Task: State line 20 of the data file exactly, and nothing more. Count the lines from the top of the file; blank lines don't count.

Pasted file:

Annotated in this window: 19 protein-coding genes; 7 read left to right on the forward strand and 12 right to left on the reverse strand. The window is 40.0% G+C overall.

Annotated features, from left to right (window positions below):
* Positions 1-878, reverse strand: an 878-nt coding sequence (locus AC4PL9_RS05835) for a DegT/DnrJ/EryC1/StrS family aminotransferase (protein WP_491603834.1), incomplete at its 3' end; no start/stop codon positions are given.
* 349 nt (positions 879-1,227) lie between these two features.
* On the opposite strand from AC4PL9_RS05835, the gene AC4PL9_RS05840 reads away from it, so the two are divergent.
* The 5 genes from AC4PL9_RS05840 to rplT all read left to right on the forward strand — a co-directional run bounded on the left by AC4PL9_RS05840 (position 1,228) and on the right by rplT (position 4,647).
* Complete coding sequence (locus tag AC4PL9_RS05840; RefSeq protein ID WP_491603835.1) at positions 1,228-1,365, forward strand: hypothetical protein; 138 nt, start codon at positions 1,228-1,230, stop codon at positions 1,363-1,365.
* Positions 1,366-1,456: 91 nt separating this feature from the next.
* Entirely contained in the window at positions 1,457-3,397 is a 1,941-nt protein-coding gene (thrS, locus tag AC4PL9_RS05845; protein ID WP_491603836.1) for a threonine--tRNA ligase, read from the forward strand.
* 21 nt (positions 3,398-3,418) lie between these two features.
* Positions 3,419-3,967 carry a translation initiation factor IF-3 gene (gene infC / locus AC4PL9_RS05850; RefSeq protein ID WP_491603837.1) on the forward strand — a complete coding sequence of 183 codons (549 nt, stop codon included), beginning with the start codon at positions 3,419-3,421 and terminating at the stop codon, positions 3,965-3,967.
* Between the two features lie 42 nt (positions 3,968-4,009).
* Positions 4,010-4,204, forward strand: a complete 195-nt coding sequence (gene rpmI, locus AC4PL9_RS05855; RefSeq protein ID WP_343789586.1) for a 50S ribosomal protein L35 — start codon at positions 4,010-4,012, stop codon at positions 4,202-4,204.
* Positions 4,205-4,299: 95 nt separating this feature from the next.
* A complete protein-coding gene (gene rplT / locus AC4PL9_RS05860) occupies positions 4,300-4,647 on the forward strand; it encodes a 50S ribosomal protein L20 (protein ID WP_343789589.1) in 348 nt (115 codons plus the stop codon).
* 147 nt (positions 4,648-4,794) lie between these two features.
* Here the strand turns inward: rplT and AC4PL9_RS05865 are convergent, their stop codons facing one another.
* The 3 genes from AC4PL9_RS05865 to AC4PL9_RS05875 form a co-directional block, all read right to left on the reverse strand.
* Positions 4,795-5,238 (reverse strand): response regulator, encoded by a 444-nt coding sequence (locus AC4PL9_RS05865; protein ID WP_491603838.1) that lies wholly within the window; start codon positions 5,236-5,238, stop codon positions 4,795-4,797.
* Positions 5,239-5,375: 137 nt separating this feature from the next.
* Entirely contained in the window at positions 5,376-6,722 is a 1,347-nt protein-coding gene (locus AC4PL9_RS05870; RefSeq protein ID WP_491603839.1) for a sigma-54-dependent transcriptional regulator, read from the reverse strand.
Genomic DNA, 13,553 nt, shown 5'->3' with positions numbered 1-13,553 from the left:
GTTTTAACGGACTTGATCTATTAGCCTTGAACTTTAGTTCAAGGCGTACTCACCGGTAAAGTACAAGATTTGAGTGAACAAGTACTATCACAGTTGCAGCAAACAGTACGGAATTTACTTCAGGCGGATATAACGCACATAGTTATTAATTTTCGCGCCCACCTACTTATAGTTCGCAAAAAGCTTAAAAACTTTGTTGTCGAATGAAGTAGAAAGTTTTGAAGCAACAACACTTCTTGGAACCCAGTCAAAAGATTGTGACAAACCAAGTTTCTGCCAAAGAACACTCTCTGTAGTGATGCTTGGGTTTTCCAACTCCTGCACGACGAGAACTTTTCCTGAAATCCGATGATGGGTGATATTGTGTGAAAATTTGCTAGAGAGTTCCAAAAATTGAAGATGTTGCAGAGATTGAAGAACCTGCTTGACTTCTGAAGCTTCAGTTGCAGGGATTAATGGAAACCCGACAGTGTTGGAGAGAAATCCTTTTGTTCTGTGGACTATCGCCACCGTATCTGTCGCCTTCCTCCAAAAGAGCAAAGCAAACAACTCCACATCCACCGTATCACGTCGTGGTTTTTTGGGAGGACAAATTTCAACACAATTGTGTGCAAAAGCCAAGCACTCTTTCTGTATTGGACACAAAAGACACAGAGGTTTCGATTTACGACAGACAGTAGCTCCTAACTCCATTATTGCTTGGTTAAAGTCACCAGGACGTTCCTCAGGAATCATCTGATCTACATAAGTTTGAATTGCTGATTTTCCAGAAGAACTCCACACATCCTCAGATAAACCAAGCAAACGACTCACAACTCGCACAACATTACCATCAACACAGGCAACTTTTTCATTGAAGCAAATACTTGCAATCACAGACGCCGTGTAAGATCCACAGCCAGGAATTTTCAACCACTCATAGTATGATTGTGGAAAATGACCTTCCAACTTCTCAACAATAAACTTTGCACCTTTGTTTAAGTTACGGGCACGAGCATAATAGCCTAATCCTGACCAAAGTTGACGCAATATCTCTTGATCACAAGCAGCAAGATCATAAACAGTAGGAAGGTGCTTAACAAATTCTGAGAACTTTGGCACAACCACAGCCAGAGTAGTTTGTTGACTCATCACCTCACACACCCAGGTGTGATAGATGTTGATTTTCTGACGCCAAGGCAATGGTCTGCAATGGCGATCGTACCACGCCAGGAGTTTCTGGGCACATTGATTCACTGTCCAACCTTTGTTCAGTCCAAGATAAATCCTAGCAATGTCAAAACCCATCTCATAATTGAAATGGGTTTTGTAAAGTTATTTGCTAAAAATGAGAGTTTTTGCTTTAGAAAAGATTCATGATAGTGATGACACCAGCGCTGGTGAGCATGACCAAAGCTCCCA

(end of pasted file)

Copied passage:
* Positions 5,239-5,375: 137 nt separating this feature from the next.